Both Experiential & Discovery Learning are based on constructivist philosophy. Broadly, Constructivism is based on the belief that learning is an active process whereby learners make sense of new knowledge by building upon their prior experiences; each person has a unique set of experiences which frame their interpretation of information.
While many models for debriefing exist, they all follow, at a minimum, a three-phase format. Debriefing models can be divided into two categories: the “Three-Phase Debriefing Structure,” and the “Multiphase Debriefing Structure”.
Three-Phase Debriefing StructureEdit
A benchmark in all forms of facilitator-guided, post-event debriefing conversational structures, the three conventional phases of debriefing are: description, analysis, and application. Frameworks which make use of the three-phase debriefing format include Debriefing with Good Judgment, the 3D Model, the GAS model, and Diamond Debrief.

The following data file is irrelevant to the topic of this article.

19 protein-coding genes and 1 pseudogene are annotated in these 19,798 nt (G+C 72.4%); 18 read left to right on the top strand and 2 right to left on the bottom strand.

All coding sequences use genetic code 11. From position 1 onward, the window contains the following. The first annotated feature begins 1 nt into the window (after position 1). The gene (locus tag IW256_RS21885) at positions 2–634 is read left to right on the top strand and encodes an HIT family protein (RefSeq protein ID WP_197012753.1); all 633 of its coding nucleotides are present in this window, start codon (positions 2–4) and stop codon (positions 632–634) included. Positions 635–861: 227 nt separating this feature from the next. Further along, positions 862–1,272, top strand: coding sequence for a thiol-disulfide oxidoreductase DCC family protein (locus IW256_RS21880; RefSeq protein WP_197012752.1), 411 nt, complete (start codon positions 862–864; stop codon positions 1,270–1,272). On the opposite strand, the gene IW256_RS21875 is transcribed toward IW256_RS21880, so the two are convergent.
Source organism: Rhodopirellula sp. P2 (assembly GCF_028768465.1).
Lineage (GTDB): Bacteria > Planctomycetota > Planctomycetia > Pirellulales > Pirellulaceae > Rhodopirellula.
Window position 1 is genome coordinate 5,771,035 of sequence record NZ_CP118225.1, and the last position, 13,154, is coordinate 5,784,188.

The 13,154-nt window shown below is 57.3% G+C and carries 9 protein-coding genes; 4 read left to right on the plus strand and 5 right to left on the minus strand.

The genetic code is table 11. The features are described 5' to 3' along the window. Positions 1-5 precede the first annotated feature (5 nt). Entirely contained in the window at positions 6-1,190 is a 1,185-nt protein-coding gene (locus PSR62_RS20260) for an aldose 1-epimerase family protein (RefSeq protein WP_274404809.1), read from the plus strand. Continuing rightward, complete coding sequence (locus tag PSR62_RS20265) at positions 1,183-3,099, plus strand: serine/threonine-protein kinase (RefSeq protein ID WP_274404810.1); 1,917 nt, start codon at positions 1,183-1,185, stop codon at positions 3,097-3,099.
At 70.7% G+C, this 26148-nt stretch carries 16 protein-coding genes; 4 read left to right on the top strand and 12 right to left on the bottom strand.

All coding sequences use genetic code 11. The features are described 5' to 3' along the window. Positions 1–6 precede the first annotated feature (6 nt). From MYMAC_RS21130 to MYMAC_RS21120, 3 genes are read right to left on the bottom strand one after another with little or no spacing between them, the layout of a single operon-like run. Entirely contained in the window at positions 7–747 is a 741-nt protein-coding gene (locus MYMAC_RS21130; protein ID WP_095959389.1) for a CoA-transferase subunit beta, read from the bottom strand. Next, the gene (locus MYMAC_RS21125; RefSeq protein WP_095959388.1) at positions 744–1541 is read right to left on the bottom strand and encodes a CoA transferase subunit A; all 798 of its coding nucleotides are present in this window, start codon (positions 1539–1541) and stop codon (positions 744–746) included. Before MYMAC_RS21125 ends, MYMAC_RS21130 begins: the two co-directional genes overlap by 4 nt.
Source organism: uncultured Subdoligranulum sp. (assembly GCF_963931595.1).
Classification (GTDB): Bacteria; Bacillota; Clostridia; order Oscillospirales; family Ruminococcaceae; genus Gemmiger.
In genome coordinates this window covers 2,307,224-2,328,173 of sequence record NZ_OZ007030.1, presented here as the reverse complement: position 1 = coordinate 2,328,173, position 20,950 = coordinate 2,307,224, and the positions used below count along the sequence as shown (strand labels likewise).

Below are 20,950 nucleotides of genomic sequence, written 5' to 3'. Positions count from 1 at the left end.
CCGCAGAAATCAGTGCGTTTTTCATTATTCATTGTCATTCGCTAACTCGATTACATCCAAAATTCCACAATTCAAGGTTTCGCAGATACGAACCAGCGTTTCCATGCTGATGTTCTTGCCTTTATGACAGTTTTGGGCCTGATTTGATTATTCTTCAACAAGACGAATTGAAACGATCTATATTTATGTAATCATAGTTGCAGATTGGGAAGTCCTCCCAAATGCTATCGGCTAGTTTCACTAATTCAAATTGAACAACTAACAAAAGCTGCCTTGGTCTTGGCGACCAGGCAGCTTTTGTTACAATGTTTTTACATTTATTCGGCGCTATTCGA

Also labelled as “reaction,” "defusing," "gather," and "identify what happened," the description phase of debriefing sees simulation participants describing and exploring their reactions, emotions, and overall impact of the experience. It is the opening phase of systematic reflection, enabled by a facilitator who poses key questions such as:
- “How did that feel?”
- “How did that go?”
- “Can you take us through the scenario as it unfolded?”